From a career spanning 50 years in the Latrobe Valley’s power industry, Nigel Rich sent the Struggle and Victory Project a treasure trove of old equipment and tools – but it was a plain envelope that contained the purest gold.
Rocking on when Prime Ministers and Presidents were babies
There – circa 1961, in glorious Kodachrome colour, all quiffs and ducktails in monogrammed cardigans – were the boys of the Nigel Rich Band. Nigel was the anchorman, on drums. His three brothers, Adrian, Peter and Colin were on guitars, with their mate Johnny Went on guitar and vocals.
‘We were a musical family, and so I was chosen to beat time on the bass drum as the children marched into class each morning at primary school,’ Nigel recalls.
Unfortunately, a touch of pre-pop star adulation from some Grade One girls saw Nigel’s budding career cut short and his drum removed. But the bug had struck, and Nigel determined that it was a drummer he was going to be.
Sparkie by day, sparking up by night
Nigel’s time in the power industry goes all the way back to 1956, when he started his apprenticeship at the SEC Yallourn Power Station, aged just 14.
‘All that I earned went to the family to help with the education of the younger ones,’ he says. ‘But in my third year, I was able to begin putting away a bit for myself – and eventually was able to come down to Melbourne and pay for my first drum kit.’
Nigel would make the trip to Melbourne for lessons every Saturday, while his younger brothers were learning the guitar back in Morwell. In 1960, it all came together as the Nigel Rich Band.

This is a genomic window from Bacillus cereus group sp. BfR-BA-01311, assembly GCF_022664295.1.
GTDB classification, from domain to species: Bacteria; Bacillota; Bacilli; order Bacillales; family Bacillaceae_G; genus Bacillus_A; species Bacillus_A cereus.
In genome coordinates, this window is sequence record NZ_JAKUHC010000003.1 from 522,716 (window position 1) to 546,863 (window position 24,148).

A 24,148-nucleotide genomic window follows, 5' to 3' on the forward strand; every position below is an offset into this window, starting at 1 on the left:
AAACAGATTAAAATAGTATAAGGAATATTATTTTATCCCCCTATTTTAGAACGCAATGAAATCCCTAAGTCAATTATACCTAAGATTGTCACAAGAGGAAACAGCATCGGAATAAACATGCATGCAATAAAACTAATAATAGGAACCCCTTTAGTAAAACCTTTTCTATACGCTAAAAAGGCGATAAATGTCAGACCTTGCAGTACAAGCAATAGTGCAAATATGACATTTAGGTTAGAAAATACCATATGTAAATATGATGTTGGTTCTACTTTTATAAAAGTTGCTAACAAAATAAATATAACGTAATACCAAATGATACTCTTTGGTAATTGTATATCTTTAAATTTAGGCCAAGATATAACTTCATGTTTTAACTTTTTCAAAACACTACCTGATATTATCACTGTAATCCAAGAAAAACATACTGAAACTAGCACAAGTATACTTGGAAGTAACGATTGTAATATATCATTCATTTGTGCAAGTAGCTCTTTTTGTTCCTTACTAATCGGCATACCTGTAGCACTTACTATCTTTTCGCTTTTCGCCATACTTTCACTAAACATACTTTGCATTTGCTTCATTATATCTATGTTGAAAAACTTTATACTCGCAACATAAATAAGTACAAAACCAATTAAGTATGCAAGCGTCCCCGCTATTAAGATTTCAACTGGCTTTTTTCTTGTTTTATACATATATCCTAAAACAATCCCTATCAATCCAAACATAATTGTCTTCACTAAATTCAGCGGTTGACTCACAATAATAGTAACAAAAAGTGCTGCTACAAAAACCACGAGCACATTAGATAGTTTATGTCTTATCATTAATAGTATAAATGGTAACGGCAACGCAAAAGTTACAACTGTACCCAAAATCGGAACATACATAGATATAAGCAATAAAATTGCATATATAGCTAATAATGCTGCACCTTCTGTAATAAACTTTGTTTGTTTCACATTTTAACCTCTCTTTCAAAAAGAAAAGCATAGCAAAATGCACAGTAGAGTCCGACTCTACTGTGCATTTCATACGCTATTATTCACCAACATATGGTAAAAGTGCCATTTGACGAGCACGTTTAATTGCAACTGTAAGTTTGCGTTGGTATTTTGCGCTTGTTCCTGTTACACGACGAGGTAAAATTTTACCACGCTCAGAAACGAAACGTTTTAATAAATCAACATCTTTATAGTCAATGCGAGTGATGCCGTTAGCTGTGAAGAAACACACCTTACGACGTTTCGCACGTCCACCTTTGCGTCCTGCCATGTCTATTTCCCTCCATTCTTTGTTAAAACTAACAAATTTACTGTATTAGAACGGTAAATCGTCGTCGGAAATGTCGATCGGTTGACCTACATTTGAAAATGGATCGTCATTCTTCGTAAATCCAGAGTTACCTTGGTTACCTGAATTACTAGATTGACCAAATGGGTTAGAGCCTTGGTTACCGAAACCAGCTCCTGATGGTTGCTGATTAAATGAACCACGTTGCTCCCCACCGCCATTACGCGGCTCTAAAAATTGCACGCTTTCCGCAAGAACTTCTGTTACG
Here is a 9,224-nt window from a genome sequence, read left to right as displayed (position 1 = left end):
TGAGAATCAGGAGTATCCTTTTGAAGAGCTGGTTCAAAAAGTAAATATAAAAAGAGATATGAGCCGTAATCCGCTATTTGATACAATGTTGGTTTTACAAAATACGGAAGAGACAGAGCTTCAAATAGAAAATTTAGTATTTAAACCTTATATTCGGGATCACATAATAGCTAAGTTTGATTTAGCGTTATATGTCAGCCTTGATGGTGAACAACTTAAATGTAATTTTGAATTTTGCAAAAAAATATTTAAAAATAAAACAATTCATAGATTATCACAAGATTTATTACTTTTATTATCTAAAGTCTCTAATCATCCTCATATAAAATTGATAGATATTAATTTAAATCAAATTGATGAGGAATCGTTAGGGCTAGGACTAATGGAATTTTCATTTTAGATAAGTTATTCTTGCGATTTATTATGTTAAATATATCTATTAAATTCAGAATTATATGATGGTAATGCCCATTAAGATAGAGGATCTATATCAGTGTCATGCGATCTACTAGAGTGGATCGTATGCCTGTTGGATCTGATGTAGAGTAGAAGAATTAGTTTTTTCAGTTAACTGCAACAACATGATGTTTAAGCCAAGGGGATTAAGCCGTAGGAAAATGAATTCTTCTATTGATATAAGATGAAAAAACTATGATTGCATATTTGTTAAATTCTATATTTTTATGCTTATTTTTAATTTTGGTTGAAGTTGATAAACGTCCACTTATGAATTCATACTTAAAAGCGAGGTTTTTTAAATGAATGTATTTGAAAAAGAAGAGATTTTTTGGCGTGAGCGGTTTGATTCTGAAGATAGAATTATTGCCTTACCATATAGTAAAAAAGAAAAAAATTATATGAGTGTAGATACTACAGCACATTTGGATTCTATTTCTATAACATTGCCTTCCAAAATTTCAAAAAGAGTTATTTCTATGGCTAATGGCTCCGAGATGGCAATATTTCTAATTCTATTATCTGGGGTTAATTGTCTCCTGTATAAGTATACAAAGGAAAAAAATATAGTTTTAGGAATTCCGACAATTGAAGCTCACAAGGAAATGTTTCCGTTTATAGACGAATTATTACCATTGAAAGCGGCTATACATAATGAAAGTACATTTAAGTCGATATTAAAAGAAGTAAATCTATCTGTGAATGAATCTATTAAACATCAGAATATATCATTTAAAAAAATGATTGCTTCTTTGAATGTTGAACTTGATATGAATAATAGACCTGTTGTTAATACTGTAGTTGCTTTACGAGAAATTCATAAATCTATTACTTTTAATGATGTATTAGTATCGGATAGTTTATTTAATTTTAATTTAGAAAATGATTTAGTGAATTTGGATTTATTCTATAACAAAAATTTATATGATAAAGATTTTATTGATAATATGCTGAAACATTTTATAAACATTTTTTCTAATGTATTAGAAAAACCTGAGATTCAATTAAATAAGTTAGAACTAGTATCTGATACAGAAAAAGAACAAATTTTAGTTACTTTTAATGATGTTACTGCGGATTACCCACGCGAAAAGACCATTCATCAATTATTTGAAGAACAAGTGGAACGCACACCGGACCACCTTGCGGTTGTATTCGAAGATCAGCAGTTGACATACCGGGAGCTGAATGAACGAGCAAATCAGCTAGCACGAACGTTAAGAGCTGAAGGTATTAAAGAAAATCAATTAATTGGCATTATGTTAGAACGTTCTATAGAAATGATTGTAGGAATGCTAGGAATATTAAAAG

‘We played at dances all over the Valley and beyond – at Morwell, Moe, Sale and Mirboo North. They even crammed us into a tent studio at the local Channel 10 for a live telecast.’
Going pro…and going home
By the mid-60s, the boys began to go their separate ways and the band broke up. Nigel had left the SEC, and began work on the construction of Hazelwood Power Station.
‘I joined Johnny Fire and the Fireballs, and we were playing to adult audiences – and so you had to be pretty versatile and play a bit of everything, not just rock and roll,’ he says.
After a stint with GMH in Dandenong, Nigel decided to put the tools away for a while. He became a professional musician, working in the house band of a Leagues Club in Wagga Wagga.
‘Big acts came down from Sydney, and we did shows three nights a week and on Sunday mornings.’
And then tragedy struck.
‘I was getting ready to play on that dreadful day of 17 February 1967, when I got a phone call from my father,’ Nigel says, the emotions of the day still raw even after all the years. The Anglican vicar had brought the terrible news that Nigel’s youngest brother, 21-year-old Adrian, had been killed in action in Vietnam.
‘And he only had one more week left to serve before he would have come back to Australia.’
And a proud Unionist
Nigel headed back home to Morwell, and got a job as a Special Class Electrician in circuiting, working with his Dad at APM.
‘When I got there, no one wanted to be Shop Steward,’ he recalls. ‘So I put my hand up – and I was steward, a full-time relief-shift electrician…and playing in the band at nights.’
After 15 years on the circuit, the young ducktailed rock and rollers of 1960 were transformed into sideburns-and-moustache men, as the Nigel Rich Quartet now belted out smoky cabaret classics.
At his day job, it was no quiet time either.
At Hazelwood, Nigel had been part of an eight-week strike to get safety boots and overalls. Now, as steward at APM, he led the way in a seven-week strike. It was aimed at overturning an attempt by the Chief Electrical Inspector to issue limited electrical permits to fitters, to allow them to do electrical isolations and simple circuit wiring.
Nigel remained as an ETU shop steward continuously until 2006, at jobs including Jeeralang Gas Turbines and the Basslink Convertor Station. And all the while, Nigel kept playing.
These days, Nigel’s outlet for his music is with a drum machine and his granddaughter.